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From The Center for Craft, Creativity & Design, released Aug. 29:

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HENDERSONVILLE — [“Common Threads: Innovative Textiles Practices in India & Western North Carolina”] explores the work of four fiber artists who optimize collaboration with other individual artists or businesses to create work that is both innovative and viable to the marketplace.

An exhibition at The Center for Craft, Creativity & Design in Hendersonville showcases a collaboration between WNC and Indian artists to highlight innovative textile practices. Here, an artisan working with one of the collaborators, Jabbar Khatri, shows the Bandhani tying process. Photo courtesy of The Center for Craft, Creativity & Design.

The Center for Craft, Creativity & Design has selected two artists from India and two from Western North Carolina who successfully collaborate to refine their craft and expedite production while maintaining the highest quality in selection of raw materials, woven structures and dying processes.

This exhibition will be on view Sept. 9, 2011 through Jan. 27, 2012. A reception and gallery talk with participating artist Catharine Ellis will take place Wednesday, Oct. 5, from 5-7 p.m.

“The exhibition allows us to explore examples of collaborative textile production both locally within Henderson County and abroad in India,” says Stephanie Moore, CCC&D executive director. “The Oriole Mill is a unique enterprise manufacturing textiles in Henderson County in a time where more than a million U.S. textile-industry jobs have been replaced by imports. On the other hand, the textile industry in India is one of the leading segments of their economy and employs about 38 million people.”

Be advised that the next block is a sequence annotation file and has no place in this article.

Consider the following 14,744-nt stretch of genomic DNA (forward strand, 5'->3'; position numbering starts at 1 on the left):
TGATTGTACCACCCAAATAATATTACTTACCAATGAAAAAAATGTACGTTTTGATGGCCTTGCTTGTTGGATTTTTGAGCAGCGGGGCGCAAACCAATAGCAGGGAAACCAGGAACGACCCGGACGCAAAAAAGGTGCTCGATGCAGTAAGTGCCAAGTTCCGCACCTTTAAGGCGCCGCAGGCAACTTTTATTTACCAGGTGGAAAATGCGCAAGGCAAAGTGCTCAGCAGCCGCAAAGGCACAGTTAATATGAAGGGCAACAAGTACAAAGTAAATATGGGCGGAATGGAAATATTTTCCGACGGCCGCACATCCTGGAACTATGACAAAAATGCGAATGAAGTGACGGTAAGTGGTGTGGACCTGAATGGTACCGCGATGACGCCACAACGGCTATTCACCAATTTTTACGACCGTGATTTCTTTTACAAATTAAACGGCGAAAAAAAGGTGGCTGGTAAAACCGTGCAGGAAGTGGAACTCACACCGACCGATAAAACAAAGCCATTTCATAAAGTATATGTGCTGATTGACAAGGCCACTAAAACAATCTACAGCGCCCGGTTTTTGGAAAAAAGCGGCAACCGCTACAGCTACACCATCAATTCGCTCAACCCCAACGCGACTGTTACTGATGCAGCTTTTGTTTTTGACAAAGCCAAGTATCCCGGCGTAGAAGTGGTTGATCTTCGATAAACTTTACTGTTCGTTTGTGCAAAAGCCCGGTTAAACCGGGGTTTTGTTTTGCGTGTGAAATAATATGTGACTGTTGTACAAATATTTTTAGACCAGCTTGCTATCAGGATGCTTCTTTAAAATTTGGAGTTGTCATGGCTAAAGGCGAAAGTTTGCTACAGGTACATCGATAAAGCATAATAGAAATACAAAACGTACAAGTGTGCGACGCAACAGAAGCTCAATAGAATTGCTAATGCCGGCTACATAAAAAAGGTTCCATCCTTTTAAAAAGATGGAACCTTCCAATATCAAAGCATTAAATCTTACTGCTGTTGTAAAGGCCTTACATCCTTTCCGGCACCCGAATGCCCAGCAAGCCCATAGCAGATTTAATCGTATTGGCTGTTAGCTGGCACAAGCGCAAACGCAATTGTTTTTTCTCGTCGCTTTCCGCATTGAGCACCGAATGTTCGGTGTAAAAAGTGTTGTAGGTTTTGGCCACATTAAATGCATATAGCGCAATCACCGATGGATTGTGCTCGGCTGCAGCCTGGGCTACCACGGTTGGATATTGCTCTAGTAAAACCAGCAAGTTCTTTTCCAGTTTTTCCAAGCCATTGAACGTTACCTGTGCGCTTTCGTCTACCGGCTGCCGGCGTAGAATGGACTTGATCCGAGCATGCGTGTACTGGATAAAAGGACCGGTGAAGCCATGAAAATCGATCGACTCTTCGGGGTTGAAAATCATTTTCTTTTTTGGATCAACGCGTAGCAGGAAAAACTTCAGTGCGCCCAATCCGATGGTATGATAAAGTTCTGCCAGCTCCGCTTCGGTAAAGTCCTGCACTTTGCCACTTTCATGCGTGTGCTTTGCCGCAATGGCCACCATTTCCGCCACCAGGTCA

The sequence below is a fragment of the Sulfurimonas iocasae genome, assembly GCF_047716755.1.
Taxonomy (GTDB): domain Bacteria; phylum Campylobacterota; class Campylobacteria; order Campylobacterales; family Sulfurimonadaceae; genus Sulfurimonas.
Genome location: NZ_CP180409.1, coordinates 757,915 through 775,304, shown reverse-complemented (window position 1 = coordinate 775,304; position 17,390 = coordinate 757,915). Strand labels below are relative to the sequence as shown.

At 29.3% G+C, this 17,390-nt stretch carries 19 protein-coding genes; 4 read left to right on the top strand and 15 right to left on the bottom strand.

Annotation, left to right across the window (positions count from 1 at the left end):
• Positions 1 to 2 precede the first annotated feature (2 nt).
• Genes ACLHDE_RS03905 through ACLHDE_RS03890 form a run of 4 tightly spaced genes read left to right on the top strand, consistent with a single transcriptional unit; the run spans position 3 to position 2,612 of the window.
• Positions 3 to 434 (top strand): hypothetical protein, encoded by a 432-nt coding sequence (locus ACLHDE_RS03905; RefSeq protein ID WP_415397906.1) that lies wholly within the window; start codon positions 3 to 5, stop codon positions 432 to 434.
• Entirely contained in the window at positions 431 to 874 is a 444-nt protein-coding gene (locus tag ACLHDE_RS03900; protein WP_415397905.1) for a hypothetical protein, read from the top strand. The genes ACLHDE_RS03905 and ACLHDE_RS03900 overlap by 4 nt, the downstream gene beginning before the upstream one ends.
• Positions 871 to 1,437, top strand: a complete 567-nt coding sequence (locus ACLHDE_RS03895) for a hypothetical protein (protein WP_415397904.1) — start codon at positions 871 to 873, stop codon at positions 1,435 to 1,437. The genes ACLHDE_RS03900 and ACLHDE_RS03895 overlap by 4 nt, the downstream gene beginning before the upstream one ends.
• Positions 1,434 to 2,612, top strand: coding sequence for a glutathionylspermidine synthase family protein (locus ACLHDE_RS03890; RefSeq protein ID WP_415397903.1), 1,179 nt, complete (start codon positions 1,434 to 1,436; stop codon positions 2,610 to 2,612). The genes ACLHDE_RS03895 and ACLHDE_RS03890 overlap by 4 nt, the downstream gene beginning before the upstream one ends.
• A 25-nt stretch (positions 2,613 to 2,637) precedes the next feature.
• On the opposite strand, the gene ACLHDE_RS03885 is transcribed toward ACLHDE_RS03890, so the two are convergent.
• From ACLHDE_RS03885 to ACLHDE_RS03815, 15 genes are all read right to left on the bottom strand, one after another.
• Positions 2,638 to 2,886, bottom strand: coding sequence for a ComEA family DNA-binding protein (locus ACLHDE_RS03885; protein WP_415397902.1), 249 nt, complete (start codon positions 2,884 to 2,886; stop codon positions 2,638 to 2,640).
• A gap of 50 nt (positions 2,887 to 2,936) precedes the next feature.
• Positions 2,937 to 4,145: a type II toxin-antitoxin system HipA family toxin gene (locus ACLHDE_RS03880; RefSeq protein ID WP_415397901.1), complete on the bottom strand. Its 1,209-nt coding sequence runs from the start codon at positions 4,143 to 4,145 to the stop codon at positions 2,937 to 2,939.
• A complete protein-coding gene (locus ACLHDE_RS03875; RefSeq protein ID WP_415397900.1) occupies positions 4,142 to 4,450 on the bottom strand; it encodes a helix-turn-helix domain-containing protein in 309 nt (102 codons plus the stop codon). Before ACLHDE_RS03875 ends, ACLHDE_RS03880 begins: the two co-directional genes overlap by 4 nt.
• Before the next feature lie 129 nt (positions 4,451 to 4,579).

From India, designers Bappa Biswas and Jabbar Khatri work closely with local artisans who help them to execute components of their design in various capacities – hand weaving, dying and/or sewing. Both designers, who are internationally known, have achieved success through working with individual artisans. Bappa is based in Kolkata in eastern India and uses a wide range of traditional weaving techniques to create contemporary fabric designs sought after by today’s fashion designers. Jabbar is from Kutch in western India and designs textiles using bandhani, a tying and dying technique that his family has been doing since the late 17th century, which he has adapted for the contemporary market.

In Western North Carolina, fiber artists Barbara Zaretsky and Catharine Ellis each collaborate with The Oriole Mill, a local business creating highly customized fabrics while also making industrial Jacquard looms available to artists. Zaretsky and Ellis each work with the Mill to design certain fabrics that are then hand dyed using their own unique processes. Both fiber artists weave some textiles and collaborate with the Mill for other fabrics.

One of the artists, Barbara Zaretsky, made this dress with fabric woven at The Oriole Mill, then hand-dyed. Photo courtesy of The Center for Craft, Creativity & Design.

Zaretsky uses natural dyes along with block printing techniques to create her clean, abstract and formal designs for functional textiles. Ellis is known internationally for her woven shibori, a process of weaving and resist that she developed in the 1990s based on the traditional Japanese shibori technique. Through work with The Oriole Mill, Ellis allowed her shibori technique to advance to a different level by designing a woven structure that achieved a laborious hand-process using industrial Jacquard looms.

This exhibition will share information on the unique artistic processes of these four designers and highlight how collaboration has expanded opportunities for creating their work.

The Center for Craft, Creativity & Design is located at 1181 Broyles Road in Hendersonville. Gallery hours are noon to 5 p.m. on weekdays. For more information please visit craftcreativitydesign.org or e-mail info@craftcreativitydesign.org.

Angie Newsome

Angie Newsome is the executive director and editor of Carolina Public Press. Contact her at (828) 774-5290 or e-mail her at anewsome@carolinapublicpress.org.

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